6 Ways to Avoid Getting Stumped by Sharks

News: 6 Ways to Avoid Getting Stumped by Sharks


Fans of ABC’s Shark Tank will attest that certain questions typically asked by the investors sometimes stump the entrepreneurs seeking capital. Whether or not you plan to appear on the show, entrepreneurs should be aware of some of the information potential investors are looking for and be prepared to quickly and confidently reply to queries.
Richard Weinberger, CEO of the Association of Accredited Small Business Consultants (AASBC) and author of Propel Your Small Business to Success: Accelerated Actions to Maximize Profit offers insight into six questions investors would expect you to answer about your own business.
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Cinemark Chooses Christie Vive Audio Cinema Solution for Cinemark's StarCreek 16 in Allen, Texas

-- Cinemark XD: extreme digital cinema auditorium features powerful combination of Auro 11.1 by Barco and Christie’s Immersive Line Array Technology.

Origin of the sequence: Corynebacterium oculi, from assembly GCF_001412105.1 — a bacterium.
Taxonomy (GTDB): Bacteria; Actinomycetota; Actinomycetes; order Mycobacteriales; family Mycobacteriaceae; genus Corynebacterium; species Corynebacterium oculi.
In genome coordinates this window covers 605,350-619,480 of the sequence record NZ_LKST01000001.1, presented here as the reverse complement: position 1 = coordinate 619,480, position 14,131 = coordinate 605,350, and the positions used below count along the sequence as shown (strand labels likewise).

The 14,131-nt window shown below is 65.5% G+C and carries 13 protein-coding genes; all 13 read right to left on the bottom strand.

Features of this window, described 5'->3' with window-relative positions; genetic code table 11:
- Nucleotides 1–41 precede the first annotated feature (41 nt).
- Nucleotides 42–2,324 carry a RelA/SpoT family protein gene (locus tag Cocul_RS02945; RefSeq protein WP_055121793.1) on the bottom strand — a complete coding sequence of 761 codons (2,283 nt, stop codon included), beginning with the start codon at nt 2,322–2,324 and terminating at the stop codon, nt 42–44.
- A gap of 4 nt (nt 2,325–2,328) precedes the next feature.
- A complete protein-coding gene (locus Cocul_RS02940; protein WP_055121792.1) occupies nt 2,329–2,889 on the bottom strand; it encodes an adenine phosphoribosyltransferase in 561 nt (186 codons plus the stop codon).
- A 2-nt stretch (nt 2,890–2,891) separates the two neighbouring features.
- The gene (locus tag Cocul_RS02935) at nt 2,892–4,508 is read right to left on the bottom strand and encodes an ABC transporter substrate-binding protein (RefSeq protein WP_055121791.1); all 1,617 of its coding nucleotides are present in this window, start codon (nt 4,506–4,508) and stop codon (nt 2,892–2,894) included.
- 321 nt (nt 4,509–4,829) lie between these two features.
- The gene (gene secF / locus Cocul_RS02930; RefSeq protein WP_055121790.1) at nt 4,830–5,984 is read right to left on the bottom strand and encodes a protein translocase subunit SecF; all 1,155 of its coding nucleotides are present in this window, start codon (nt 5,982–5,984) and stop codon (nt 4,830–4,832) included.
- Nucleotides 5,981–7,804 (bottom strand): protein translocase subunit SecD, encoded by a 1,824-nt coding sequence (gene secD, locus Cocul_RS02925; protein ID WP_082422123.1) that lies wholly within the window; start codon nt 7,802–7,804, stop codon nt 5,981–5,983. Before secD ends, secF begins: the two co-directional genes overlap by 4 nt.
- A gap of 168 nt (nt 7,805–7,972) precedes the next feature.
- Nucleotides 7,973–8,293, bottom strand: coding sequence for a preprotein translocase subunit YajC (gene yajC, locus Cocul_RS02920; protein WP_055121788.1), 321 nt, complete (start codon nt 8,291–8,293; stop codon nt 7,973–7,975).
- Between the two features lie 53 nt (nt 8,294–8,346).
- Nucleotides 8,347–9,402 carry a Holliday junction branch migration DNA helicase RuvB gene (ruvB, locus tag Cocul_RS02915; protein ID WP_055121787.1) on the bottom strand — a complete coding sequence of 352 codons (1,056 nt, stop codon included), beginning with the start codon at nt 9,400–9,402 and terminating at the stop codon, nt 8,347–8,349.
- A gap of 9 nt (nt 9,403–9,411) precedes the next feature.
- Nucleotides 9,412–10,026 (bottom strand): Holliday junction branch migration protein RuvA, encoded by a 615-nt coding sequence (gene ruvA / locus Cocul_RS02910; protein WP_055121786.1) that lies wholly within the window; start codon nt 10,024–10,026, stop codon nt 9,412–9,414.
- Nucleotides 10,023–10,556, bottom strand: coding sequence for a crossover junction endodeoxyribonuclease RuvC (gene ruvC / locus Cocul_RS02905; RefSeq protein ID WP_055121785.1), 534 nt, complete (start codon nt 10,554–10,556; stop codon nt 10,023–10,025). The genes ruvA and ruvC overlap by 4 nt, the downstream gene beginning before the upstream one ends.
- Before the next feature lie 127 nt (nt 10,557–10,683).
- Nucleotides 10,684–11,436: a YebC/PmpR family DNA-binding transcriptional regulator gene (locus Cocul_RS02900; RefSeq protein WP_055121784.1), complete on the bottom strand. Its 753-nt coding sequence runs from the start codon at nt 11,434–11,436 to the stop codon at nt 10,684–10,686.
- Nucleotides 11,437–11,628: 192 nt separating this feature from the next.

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Shark: Sharks are a group of fish characterized by a cartilaginous skeleton, five to seven gill slits on the sides of the head, and pectoral fins that are not fused to the head. Modern sharks are classified within the clade Selachimorpha and are the sister group to the rays. However, the term "shark" has also been used for extinct members of the subclass Elasmobranchii outside the Selachimorpha, such as Cladoselache and Xenacanthus. Under this broader definition, the earliest known sharks date from more than 420 million years ago.[1]
Expect: Expect, an extension to the Tcl scripting language written by Don Libes, is a program to automate interactions with programs that expose a text terminal interface. Expect was originally written in 1990 for Unix systems, but is now also available for Microsoft Windows and other systems. It is used to automate control of interactive applications such as telnet, ftp, passwd, fsck, rlogin, tip, ssh, and others. Expect uses pseudo terminals or emulates a console , starts the target program, and then communicates with it, just as a human would, via the terminal or console interface. Tk, another Tcl extension, can be used to provide a GUI.

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